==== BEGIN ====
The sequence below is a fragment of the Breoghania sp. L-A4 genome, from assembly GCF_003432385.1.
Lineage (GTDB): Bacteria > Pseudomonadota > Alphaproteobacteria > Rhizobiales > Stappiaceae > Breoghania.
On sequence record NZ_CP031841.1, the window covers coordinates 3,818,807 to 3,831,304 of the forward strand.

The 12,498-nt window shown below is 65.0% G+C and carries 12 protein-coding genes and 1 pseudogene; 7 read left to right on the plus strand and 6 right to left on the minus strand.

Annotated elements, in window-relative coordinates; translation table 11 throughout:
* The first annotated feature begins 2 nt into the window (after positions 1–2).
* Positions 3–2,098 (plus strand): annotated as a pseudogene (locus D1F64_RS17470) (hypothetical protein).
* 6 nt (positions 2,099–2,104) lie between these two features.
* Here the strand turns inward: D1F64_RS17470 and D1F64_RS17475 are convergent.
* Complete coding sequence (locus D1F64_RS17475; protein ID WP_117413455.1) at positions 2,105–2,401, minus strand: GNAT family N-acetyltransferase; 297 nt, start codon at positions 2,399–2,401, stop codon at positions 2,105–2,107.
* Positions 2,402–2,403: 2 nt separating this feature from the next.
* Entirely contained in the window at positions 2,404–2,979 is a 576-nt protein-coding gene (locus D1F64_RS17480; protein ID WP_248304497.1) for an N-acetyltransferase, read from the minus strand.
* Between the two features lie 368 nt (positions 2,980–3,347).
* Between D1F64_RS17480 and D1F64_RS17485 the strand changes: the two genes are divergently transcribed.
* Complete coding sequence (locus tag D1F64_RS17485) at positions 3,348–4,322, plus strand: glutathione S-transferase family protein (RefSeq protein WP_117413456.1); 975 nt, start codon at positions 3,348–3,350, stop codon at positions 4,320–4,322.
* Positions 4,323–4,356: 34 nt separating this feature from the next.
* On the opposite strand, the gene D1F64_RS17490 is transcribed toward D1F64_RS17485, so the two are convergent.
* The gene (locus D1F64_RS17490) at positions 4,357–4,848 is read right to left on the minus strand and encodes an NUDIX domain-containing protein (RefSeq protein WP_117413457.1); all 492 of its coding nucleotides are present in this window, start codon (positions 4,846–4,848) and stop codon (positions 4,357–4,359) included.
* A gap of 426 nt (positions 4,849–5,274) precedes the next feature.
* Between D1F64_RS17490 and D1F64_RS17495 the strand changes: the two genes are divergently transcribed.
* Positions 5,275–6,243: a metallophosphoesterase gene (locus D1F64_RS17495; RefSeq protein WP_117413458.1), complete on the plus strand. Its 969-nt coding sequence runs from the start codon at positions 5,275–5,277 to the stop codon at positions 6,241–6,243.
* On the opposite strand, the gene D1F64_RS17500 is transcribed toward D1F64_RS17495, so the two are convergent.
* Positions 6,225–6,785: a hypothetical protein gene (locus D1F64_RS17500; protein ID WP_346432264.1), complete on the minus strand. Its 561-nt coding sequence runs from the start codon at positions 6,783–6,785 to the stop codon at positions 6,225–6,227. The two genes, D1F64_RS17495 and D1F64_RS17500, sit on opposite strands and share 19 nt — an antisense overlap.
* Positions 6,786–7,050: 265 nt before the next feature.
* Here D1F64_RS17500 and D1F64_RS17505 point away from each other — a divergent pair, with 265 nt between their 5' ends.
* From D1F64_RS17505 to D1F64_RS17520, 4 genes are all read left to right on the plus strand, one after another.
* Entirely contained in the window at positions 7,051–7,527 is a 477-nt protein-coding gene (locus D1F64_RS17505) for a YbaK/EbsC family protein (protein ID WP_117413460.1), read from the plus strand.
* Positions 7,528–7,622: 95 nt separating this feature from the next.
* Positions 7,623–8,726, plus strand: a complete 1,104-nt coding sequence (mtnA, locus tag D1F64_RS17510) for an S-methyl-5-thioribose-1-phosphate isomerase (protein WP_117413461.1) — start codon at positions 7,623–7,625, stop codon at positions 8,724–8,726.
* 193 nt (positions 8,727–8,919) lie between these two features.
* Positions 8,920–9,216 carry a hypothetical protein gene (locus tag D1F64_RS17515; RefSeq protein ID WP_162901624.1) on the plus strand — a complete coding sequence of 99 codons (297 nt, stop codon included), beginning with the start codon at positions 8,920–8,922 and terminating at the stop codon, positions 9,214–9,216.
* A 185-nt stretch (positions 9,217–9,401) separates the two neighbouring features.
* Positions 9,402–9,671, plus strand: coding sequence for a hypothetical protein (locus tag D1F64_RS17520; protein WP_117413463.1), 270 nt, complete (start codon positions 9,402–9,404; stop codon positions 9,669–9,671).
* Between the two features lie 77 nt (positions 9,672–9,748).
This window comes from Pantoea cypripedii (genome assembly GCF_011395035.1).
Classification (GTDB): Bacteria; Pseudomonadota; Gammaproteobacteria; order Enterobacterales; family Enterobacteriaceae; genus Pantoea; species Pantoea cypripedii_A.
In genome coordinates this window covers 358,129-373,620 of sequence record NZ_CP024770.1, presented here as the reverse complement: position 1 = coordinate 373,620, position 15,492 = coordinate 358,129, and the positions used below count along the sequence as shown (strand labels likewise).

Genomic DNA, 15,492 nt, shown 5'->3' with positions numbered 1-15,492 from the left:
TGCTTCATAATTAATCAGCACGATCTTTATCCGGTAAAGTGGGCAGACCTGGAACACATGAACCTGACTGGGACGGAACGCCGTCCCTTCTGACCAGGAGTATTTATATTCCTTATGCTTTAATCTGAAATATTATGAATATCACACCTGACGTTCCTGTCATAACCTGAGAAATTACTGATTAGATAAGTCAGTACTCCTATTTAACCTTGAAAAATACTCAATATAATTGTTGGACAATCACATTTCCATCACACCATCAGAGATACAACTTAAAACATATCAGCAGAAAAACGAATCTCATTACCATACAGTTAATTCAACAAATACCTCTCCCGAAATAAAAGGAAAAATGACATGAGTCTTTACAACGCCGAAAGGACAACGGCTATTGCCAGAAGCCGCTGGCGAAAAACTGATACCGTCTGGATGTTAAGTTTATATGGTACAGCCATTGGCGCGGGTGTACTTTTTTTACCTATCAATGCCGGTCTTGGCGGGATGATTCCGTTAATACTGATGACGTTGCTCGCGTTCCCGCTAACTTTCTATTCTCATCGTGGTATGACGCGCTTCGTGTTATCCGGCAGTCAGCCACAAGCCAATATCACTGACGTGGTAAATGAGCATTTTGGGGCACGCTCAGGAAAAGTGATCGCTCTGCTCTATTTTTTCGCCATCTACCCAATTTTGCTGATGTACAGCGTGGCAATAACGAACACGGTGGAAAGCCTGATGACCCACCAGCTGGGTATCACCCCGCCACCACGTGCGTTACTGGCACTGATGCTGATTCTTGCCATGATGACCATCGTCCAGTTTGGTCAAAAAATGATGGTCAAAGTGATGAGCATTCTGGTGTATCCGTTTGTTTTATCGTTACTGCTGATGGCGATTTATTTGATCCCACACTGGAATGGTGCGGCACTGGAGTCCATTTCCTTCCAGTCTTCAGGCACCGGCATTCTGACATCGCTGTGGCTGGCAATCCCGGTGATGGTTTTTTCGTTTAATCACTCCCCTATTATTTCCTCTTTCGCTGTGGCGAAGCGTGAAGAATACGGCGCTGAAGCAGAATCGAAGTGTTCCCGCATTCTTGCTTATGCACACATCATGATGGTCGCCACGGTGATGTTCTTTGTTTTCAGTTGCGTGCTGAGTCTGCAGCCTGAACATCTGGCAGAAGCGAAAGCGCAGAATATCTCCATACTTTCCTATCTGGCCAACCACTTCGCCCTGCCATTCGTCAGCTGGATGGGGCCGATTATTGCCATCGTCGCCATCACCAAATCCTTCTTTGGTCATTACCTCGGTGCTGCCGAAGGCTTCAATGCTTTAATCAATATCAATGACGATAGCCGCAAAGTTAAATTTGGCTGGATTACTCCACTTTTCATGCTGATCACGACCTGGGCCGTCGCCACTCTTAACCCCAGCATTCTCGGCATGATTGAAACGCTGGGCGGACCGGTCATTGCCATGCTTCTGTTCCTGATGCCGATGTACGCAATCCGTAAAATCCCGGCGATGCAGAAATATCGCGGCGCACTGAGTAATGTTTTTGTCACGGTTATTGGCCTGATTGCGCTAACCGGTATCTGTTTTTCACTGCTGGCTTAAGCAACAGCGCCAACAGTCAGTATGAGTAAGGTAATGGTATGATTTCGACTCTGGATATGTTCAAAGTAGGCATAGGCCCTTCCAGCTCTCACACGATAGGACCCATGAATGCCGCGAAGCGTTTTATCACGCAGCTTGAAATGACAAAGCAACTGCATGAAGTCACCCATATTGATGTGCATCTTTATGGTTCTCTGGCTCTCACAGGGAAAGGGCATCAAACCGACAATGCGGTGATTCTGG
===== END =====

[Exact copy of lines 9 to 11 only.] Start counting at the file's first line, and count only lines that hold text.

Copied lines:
* Here the strand turns inward: D1F64_RS17470 and D1F64_RS17475 are convergent.
* Complete coding sequence (locus D1F64_RS17475; protein ID WP_117413455.1) at positions 2,105–2,401, minus strand: GNAT family N-acetyltransferase; 297 nt, start codon at positions 2,399–2,401, stop codon at positions 2,105–2,107.
* Positions 2,402–2,403: 2 nt separating this feature from the next.